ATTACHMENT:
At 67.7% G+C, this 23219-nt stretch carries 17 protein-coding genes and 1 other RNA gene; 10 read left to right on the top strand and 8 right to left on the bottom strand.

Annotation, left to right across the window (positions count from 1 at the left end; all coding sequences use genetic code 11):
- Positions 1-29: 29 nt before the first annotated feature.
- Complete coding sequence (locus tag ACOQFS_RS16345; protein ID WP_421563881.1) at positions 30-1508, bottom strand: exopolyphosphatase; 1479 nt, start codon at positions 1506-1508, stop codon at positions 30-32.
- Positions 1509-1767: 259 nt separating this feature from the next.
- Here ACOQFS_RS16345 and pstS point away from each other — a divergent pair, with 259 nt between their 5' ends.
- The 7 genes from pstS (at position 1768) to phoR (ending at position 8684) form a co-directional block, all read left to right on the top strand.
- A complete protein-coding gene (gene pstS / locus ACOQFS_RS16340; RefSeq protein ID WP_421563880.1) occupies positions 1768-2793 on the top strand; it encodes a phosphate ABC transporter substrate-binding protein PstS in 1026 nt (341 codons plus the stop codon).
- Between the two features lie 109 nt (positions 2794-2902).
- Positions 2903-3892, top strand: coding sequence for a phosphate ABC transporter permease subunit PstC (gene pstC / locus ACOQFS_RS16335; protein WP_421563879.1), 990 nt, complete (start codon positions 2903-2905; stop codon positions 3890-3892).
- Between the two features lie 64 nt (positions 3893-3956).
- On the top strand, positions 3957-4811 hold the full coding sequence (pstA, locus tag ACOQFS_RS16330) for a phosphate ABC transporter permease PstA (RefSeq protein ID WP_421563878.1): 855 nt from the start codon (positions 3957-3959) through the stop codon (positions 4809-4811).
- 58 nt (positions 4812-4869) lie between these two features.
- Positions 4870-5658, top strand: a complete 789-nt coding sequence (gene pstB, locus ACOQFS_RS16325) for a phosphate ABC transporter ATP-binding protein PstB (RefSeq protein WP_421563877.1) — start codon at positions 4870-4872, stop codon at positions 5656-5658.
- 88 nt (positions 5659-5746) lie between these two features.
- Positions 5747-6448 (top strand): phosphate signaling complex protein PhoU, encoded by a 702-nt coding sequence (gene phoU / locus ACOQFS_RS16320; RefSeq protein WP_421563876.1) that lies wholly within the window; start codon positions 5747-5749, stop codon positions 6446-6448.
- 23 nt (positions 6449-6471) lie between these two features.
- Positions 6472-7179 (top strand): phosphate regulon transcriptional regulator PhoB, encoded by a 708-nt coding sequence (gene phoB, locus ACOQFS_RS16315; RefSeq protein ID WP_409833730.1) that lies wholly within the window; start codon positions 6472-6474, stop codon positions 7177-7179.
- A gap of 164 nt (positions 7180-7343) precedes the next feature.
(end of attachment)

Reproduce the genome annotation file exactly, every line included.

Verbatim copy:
At 67.7% G+C, this 23219-nt stretch carries 17 protein-coding genes and 1 other RNA gene; 10 read left to right on the top strand and 8 right to left on the bottom strand.

Annotation, left to right across the window (positions count from 1 at the left end; all coding sequences use genetic code 11):
- Positions 1-29: 29 nt before the first annotated feature.
- Complete coding sequence (locus tag ACOQFS_RS16345; protein ID WP_421563881.1) at positions 30-1508, bottom strand: exopolyphosphatase; 1479 nt, start codon at positions 1506-1508, stop codon at positions 30-32.
- Positions 1509-1767: 259 nt separating this feature from the next.
- Here ACOQFS_RS16345 and pstS point away from each other — a divergent pair, with 259 nt between their 5' ends.
- The 7 genes from pstS (at position 1768) to phoR (ending at position 8684) form a co-directional block, all read left to right on the top strand.
- A complete protein-coding gene (gene pstS / locus ACOQFS_RS16340; RefSeq protein ID WP_421563880.1) occupies positions 1768-2793 on the top strand; it encodes a phosphate ABC transporter substrate-binding protein PstS in 1026 nt (341 codons plus the stop codon).
- Between the two features lie 109 nt (positions 2794-2902).
- Positions 2903-3892, top strand: coding sequence for a phosphate ABC transporter permease subunit PstC (gene pstC / locus ACOQFS_RS16335; protein WP_421563879.1), 990 nt, complete (start codon positions 2903-2905; stop codon positions 3890-3892).
- Between the two features lie 64 nt (positions 3893-3956).
- On the top strand, positions 3957-4811 hold the full coding sequence (pstA, locus tag ACOQFS_RS16330) for a phosphate ABC transporter permease PstA (RefSeq protein ID WP_421563878.1): 855 nt from the start codon (positions 3957-3959) through the stop codon (positions 4809-4811).
- 58 nt (positions 4812-4869) lie between these two features.
- Positions 4870-5658, top strand: a complete 789-nt coding sequence (gene pstB, locus ACOQFS_RS16325) for a phosphate ABC transporter ATP-binding protein PstB (RefSeq protein WP_421563877.1) — start codon at positions 4870-4872, stop codon at positions 5656-5658.
- 88 nt (positions 5659-5746) lie between these two features.
- Positions 5747-6448 (top strand): phosphate signaling complex protein PhoU, encoded by a 702-nt coding sequence (gene phoU / locus ACOQFS_RS16320; RefSeq protein WP_421563876.1) that lies wholly within the window; start codon positions 5747-5749, stop codon positions 6446-6448.
- 23 nt (positions 6449-6471) lie between these two features.
- Positions 6472-7179 (top strand): phosphate regulon transcriptional regulator PhoB, encoded by a 708-nt coding sequence (gene phoB, locus ACOQFS_RS16315; RefSeq protein ID WP_409833730.1) that lies wholly within the window; start codon positions 6472-6474, stop codon positions 7177-7179.
- A gap of 164 nt (positions 7180-7343) precedes the next feature.